The village was in British hands during the greater part of the war, and Field Ambulances were stationed in the Convent of St. Antoine, which was occupied also by Nuns; but on the 25th April, 1918, the village was captured by the enemy. It was recaptured by French troops on the 26th, lost on the 29th and retaken by the French on the 30th. The Hospice, or Convent was the scene of fierce fighting on the 20th May, but was not finally retaken until the first week in July. The Hospice Cemetery was begun in June 1917 by Field Ambulances and fighting units, and was used until April 1918. After the Armistice four graves were transferred to it from the garden of the Hospice, which was ultimately re-built.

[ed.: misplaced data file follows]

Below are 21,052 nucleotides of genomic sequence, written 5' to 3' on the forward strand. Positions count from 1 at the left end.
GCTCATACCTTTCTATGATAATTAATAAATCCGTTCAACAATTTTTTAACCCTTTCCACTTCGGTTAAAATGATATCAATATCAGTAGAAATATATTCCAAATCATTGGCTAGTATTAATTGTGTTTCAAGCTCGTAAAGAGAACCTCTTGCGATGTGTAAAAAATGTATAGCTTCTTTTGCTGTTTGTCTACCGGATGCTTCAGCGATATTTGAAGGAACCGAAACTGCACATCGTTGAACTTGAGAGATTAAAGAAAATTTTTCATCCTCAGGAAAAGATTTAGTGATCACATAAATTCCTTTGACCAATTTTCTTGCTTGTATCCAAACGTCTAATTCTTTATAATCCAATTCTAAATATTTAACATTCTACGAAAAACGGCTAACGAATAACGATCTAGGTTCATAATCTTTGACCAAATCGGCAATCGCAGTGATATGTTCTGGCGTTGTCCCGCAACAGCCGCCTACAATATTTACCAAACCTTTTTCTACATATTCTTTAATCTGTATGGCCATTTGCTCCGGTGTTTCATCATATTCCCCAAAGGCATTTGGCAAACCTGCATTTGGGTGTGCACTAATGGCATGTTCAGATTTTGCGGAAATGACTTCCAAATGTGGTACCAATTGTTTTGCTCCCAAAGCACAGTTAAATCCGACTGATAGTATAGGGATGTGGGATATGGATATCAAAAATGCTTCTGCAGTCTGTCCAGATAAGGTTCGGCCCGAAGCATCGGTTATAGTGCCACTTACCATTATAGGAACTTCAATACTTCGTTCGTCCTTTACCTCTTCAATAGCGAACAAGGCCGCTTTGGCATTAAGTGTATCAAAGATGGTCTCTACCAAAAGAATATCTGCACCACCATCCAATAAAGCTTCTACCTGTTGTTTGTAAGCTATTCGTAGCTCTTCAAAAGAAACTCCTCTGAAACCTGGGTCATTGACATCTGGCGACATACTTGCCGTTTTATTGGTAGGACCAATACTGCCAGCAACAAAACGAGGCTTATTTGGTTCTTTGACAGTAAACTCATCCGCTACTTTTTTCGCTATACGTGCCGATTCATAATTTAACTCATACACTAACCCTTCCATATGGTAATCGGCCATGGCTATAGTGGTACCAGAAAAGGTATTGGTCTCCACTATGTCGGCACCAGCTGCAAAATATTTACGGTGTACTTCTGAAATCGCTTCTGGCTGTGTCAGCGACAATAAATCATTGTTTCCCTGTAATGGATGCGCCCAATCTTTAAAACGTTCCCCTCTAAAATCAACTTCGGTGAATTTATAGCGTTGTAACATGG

There are now over 200, 1914-18 and over 10, 1939-45 war casualties commemorated in this site. Of these, a small number are unidentified and 10 graves were destroyed by shellfire and are now represented by special memorials. The cemetery covers an area of 851 square metres, without including the footpath leading to it and is enclosed by a rubble wall.
Burials (Commonwealth War Graves Commission):
- United Kingdom: 240 (+ 14 WW II)
- Canada: 1
- Australia: 2
- New Zealand: 1
- Other Commonwealth: 1
- Total Commonwealth: 245 (+ 14 WW II)
- Other Nationalities: 2